Crypto Market Witnesses Odd Relationship Between Bitcoin, Ether Volatility Metrics

For the first time in nearly two years, crypto options traders are implying that the largest cryptocurrency, bitcoin (BTC), will be more volatile than ether (ETH), the second-largest and the native token of the Ethereum blockchain.

That's unusual because ether and alternative cryptocurrencies generally tend to be more volatile than bitcoin, and is reflective of a market squarely focused on macroeconomic issues.

The spread between dominant crypto options exchange Deribit's forward-looking 30-day implied volatility index for ether (ETH DVOL) and bitcoin (BTC DVOL) fell below zero over the weekend, a phenomenon not seen since May 2021, according to data source Amberdata.

Implied volatility refers to the options market's expectations for price swings over a specific period. Options are derivatives contracts that offer the purchaser the right, but not the obligation, to buy or sell the underlying asset at a predetermined price on or before a specific date.

"Bitcoin is in the spotlight again as cracks in [the] fractional reserve banking system cause distrust in fiat systems," said Jeff Anderson, chief investment officer at quantitative trading firm and liquidity provider Folkvang. "Bitcoin dominance has ripped higher this month as the market scrambles for hard money and protection from impending fiat supply inflation."

Spread between the 30-day implied volatilities for ether and bitcoin has flipped negative. Deribit's DVOL measures the implied volatility for bitcoin and ether. (Amberdata)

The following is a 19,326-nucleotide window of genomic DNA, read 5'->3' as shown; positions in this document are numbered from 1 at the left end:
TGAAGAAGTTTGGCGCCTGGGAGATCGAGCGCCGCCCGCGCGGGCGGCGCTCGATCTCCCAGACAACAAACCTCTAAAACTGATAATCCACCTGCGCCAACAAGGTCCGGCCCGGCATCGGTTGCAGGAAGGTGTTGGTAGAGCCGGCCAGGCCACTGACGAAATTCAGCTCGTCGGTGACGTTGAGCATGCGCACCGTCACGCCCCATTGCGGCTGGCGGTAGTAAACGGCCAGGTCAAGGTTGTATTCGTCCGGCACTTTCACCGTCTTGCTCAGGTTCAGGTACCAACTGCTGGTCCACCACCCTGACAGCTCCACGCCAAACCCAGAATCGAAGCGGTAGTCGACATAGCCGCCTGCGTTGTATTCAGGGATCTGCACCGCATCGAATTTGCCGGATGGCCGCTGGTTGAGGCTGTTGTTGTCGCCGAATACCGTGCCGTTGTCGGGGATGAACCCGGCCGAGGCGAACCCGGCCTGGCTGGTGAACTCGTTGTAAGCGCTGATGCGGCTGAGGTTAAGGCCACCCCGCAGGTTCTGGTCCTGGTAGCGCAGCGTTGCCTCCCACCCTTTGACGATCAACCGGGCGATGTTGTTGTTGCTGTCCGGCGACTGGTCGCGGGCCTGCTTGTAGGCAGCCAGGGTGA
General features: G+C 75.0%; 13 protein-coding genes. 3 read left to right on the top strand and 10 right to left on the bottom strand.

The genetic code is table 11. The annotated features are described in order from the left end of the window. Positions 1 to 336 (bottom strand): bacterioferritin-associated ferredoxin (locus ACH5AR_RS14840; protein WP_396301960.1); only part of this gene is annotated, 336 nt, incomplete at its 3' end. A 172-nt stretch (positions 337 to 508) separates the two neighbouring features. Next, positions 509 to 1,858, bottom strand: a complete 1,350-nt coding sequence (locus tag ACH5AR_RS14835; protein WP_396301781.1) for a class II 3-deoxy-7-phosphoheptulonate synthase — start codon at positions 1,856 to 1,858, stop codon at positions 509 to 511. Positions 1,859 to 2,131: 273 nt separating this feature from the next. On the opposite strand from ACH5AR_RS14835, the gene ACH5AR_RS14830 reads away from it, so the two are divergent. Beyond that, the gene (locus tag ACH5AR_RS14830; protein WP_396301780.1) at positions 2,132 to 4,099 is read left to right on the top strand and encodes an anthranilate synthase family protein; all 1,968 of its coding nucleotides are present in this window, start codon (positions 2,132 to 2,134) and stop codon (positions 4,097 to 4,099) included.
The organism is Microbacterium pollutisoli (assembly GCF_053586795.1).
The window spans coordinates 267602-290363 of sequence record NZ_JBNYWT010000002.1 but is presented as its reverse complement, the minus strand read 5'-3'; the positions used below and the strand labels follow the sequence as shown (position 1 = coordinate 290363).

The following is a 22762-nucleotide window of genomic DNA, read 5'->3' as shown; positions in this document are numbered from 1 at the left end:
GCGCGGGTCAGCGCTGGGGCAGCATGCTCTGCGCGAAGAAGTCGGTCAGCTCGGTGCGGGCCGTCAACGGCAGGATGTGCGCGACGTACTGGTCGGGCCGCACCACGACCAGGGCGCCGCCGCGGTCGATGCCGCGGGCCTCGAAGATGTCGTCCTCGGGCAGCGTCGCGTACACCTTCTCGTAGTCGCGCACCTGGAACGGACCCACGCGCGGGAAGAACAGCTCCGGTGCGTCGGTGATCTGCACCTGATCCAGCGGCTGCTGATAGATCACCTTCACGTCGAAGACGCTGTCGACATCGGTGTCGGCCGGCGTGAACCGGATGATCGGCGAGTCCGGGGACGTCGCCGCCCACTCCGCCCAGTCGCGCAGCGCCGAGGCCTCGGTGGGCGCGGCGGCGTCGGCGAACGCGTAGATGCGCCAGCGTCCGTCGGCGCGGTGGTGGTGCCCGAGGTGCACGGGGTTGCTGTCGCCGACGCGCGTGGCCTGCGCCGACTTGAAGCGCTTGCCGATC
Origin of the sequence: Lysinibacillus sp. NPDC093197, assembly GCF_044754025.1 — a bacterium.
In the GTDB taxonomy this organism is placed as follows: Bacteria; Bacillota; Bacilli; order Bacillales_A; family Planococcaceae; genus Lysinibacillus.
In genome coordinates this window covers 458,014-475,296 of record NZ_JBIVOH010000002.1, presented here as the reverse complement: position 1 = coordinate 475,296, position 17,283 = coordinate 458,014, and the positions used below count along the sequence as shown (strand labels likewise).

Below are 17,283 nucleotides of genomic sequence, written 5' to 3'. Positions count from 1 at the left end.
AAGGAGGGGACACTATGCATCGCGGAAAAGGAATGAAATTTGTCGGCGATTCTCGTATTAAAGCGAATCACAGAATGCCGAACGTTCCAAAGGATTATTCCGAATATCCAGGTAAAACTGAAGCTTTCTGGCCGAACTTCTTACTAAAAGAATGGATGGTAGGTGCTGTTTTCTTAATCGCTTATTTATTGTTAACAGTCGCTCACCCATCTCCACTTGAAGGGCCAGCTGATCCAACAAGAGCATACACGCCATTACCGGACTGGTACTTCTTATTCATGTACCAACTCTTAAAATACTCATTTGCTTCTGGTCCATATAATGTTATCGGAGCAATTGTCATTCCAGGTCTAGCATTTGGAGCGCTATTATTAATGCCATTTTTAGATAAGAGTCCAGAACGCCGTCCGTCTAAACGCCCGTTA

Several U.S. banks have gone bust this month, complicating the Federal Reserve's fight against inflation and boosting demand for bitcoin as a haven. The leading cryptocurrency has gained over 20% since the start of March, outperforming ether's 11%, CoinDesk data show.

Bitcoin's dominance rate, or the share in the total crypto market, has increased to nearly 48% from 42%, according to data sourced from the charting platform TradingView. Meanwhile, ether's dominance rate has declined about 1 percentage point to 19% over the past week.

While bitcoin and ether are said to compete as non-sovereign assets, bitcoin has a history of benefiting from banking sector issues and has evolved as a macro asset over the past three years, receiving the most attention from institutions. Meanwhile, the market continues to see ether more as a proxy for overall developmental activity in digital assets than as a haven investment.

"The negative spread is reflective of the two assets increasingly viewed as similar yet different proxies of risk, both markets are much deeper and liquid than the rest of the coins with established use cases," Patrick Chu, director of institutional sales and trading at over-the-counter crypto derivatives tech platform Paradigm, told CoinDesk.

Mean reversion ahead?

Implied volatility (IV) is mean-reverting, meaning that over time it tends to return to its lifetime average.

Sophisticated traders, therefore, buy options or volatility futures when the implied volatility is unusually low and sell options or volatility futures when it is exceptionally high. Implied volatility has a positive impact on options prices.

All this means the ETH-BTC IV spread could bounce back into the positive, boosting the value of ether options relative to bitcoin.

"I do think there is real value in owning ETH variance into the Shanghai upgrade," Anderson said. "The event risk there is underpriced and options appear cheap."

Read more: Ethereum’s Shanghai Hard Fork Now Has Official Target Date